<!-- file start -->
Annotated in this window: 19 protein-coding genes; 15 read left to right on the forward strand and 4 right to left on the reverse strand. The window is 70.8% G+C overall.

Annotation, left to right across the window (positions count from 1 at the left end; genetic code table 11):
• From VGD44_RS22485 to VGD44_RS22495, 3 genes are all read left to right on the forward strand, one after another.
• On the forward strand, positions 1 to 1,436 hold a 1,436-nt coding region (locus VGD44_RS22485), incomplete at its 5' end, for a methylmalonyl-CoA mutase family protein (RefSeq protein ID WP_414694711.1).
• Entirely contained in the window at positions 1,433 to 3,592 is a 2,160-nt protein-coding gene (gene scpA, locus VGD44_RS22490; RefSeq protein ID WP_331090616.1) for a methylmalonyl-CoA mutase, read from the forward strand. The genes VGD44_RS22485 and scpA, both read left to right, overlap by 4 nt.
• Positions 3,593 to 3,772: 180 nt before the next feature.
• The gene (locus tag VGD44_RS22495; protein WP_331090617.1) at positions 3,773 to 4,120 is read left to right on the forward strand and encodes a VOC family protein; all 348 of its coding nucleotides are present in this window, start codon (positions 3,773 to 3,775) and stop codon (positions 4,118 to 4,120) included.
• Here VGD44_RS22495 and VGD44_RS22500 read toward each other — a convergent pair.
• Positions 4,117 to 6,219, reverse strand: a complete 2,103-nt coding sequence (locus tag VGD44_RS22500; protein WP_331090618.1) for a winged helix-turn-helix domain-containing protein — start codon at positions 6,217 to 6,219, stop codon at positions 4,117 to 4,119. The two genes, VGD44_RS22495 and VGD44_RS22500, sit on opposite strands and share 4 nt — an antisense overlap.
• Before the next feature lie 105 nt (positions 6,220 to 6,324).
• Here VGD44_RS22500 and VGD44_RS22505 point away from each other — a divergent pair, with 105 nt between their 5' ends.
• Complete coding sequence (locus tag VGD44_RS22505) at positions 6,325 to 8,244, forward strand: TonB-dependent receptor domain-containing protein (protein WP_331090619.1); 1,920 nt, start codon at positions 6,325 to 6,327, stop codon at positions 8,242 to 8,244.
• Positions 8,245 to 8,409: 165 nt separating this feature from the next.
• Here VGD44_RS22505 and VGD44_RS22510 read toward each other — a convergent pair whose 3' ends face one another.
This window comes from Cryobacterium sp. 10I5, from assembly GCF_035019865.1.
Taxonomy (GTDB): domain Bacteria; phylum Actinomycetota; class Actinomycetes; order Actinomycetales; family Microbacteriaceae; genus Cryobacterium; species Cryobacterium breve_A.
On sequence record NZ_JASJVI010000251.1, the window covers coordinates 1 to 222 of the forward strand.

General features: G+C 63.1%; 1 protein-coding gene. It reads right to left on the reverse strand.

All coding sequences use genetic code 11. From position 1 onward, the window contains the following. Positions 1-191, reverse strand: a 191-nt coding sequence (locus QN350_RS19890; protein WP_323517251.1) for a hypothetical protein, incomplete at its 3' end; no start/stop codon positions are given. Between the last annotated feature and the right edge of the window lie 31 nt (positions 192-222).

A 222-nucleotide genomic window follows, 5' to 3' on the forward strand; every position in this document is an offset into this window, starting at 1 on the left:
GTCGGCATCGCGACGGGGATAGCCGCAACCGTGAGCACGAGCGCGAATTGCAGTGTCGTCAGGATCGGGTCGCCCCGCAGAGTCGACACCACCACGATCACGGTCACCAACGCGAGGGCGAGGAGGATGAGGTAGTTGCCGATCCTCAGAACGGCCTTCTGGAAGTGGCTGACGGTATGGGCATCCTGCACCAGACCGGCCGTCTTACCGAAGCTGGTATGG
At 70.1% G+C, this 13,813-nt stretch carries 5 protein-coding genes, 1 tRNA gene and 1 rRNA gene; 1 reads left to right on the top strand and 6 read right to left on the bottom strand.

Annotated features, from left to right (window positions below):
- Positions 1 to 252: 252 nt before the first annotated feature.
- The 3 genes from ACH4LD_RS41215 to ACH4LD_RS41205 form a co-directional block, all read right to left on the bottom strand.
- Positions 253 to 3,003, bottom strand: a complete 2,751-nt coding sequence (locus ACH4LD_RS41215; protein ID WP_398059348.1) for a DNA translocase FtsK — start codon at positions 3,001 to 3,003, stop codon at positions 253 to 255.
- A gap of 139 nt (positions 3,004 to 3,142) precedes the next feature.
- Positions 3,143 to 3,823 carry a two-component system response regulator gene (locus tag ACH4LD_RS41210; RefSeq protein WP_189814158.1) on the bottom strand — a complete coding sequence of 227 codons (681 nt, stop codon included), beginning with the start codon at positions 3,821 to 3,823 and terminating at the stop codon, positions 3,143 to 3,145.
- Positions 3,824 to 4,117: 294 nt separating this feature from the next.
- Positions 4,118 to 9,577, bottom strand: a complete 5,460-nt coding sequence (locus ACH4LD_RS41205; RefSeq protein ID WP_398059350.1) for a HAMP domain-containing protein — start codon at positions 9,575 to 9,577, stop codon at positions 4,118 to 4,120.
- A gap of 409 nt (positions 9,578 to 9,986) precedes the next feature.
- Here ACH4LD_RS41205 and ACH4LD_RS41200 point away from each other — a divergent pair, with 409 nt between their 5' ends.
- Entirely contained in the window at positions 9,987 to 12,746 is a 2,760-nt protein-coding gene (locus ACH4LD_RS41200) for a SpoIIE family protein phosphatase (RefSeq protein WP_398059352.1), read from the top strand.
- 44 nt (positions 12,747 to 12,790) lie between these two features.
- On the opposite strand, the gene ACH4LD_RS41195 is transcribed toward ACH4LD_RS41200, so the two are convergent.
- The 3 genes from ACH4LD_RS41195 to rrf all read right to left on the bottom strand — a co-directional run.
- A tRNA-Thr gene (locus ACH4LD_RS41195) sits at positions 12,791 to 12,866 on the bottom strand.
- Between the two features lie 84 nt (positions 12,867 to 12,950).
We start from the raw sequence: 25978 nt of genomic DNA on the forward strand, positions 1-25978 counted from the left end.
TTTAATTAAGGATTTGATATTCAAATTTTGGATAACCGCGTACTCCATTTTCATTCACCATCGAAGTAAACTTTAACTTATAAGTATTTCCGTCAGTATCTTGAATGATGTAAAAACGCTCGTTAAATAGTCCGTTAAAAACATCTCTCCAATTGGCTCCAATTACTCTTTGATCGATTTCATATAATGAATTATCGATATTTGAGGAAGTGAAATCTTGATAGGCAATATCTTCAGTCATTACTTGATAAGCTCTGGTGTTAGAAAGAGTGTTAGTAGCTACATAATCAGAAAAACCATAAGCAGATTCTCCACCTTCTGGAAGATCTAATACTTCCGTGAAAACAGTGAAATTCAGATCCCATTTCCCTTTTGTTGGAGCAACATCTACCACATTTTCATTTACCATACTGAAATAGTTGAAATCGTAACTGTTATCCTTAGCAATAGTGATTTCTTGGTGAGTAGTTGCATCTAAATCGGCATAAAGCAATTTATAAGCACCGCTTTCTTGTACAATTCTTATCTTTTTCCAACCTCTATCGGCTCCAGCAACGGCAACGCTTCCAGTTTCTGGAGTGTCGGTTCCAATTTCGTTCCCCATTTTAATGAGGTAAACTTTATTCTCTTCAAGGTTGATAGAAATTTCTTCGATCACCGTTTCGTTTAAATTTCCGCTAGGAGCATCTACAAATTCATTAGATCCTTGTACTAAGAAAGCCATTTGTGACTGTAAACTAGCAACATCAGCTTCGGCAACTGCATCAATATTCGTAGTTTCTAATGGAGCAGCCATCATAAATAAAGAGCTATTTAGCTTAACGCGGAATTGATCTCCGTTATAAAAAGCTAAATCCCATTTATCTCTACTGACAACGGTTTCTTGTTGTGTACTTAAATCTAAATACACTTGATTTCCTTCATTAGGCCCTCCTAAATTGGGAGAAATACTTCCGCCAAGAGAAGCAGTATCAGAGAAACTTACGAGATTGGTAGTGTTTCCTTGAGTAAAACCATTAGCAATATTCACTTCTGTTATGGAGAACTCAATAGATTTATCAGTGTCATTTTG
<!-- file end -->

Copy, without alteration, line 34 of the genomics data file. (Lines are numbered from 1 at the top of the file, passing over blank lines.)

- 44 nt (positions 12,747 to 12,790) lie between these two features.